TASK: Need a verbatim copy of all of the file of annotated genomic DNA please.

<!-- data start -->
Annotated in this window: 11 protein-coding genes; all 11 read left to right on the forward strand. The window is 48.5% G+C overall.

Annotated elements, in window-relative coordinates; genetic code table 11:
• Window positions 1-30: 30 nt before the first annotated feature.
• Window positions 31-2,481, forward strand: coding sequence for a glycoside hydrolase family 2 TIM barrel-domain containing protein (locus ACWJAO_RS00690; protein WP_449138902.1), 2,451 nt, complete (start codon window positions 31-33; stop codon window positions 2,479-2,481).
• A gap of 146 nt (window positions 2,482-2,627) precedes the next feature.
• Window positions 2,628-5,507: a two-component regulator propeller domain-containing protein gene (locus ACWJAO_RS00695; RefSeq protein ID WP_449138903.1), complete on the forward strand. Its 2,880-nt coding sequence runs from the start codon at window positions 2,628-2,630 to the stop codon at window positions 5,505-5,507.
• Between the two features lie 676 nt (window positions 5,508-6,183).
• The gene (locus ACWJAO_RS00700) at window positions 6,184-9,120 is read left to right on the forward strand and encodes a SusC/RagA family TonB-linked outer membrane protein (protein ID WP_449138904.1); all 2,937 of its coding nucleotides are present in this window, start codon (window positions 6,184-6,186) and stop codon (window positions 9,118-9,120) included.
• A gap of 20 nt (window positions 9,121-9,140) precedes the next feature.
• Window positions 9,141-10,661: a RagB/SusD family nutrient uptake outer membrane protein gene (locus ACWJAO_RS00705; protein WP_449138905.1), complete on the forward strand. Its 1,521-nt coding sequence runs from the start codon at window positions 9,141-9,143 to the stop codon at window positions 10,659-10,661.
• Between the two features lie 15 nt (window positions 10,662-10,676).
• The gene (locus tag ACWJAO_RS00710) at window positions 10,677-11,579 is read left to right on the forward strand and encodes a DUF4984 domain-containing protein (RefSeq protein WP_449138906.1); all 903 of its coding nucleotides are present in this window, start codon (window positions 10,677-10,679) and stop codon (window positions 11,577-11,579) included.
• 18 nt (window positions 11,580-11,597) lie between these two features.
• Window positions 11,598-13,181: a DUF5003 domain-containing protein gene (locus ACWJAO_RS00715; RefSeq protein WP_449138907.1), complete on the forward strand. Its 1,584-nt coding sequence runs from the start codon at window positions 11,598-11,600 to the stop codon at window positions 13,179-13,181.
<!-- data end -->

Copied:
Annotated in this window: 11 protein-coding genes; all 11 read left to right on the forward strand. The window is 48.5% G+C overall.

Annotated elements, in window-relative coordinates; genetic code table 11:
• Window positions 1-30: 30 nt before the first annotated feature.
• Window positions 31-2,481, forward strand: coding sequence for a glycoside hydrolase family 2 TIM barrel-domain containing protein (locus ACWJAO_RS00690; protein WP_449138902.1), 2,451 nt, complete (start codon window positions 31-33; stop codon window positions 2,479-2,481).
• A gap of 146 nt (window positions 2,482-2,627) precedes the next feature.
• Window positions 2,628-5,507: a two-component regulator propeller domain-containing protein gene (locus ACWJAO_RS00695; RefSeq protein ID WP_449138903.1), complete on the forward strand. Its 2,880-nt coding sequence runs from the start codon at window positions 2,628-2,630 to the stop codon at window positions 5,505-5,507.
• Between the two features lie 676 nt (window positions 5,508-6,183).
• The gene (locus ACWJAO_RS00700) at window positions 6,184-9,120 is read left to right on the forward strand and encodes a SusC/RagA family TonB-linked outer membrane protein (protein ID WP_449138904.1); all 2,937 of its coding nucleotides are present in this window, start codon (window positions 6,184-6,186) and stop codon (window positions 9,118-9,120) included.
• A gap of 20 nt (window positions 9,121-9,140) precedes the next feature.
• Window positions 9,141-10,661: a RagB/SusD family nutrient uptake outer membrane protein gene (locus ACWJAO_RS00705; protein WP_449138905.1), complete on the forward strand. Its 1,521-nt coding sequence runs from the start codon at window positions 9,141-9,143 to the stop codon at window positions 10,659-10,661.
• Between the two features lie 15 nt (window positions 10,662-10,676).
• The gene (locus tag ACWJAO_RS00710) at window positions 10,677-11,579 is read left to right on the forward strand and encodes a DUF4984 domain-containing protein (RefSeq protein WP_449138906.1); all 903 of its coding nucleotides are present in this window, start codon (window positions 10,677-10,679) and stop codon (window positions 11,577-11,579) included.
• 18 nt (window positions 11,580-11,597) lie between these two features.
• Window positions 11,598-13,181: a DUF5003 domain-containing protein gene (locus ACWJAO_RS00715; RefSeq protein WP_449138907.1), complete on the forward strand. Its 1,584-nt coding sequence runs from the start codon at window positions 11,598-11,600 to the stop codon at window positions 13,179-13,181.